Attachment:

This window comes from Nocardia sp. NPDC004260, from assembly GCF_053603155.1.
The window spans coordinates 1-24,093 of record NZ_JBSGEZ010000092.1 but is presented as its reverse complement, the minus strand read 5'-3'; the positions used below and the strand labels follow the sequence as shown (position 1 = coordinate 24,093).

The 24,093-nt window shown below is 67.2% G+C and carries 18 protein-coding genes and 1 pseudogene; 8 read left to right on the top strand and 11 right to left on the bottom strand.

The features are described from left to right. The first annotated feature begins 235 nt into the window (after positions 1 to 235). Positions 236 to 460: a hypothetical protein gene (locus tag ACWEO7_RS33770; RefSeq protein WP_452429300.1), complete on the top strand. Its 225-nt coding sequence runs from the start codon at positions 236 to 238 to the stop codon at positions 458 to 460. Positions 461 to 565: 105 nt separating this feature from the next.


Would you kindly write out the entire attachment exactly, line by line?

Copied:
This window comes from Nocardia sp. NPDC004260, from assembly GCF_053603155.1.
The window spans coordinates 1-24,093 of record NZ_JBSGEZ010000092.1 but is presented as its reverse complement, the minus strand read 5'-3'; the positions used below and the strand labels follow the sequence as shown (position 1 = coordinate 24,093).

The 24,093-nt window shown below is 67.2% G+C and carries 18 protein-coding genes and 1 pseudogene; 8 read left to right on the top strand and 11 right to left on the bottom strand.

The features are described from left to right. The first annotated feature begins 235 nt into the window (after positions 1 to 235). Positions 236 to 460: a hypothetical protein gene (locus tag ACWEO7_RS33770; RefSeq protein WP_452429300.1), complete on the top strand. Its 225-nt coding sequence runs from the start codon at positions 236 to 238 to the stop codon at positions 458 to 460. Positions 461 to 565: 105 nt separating this feature from the next.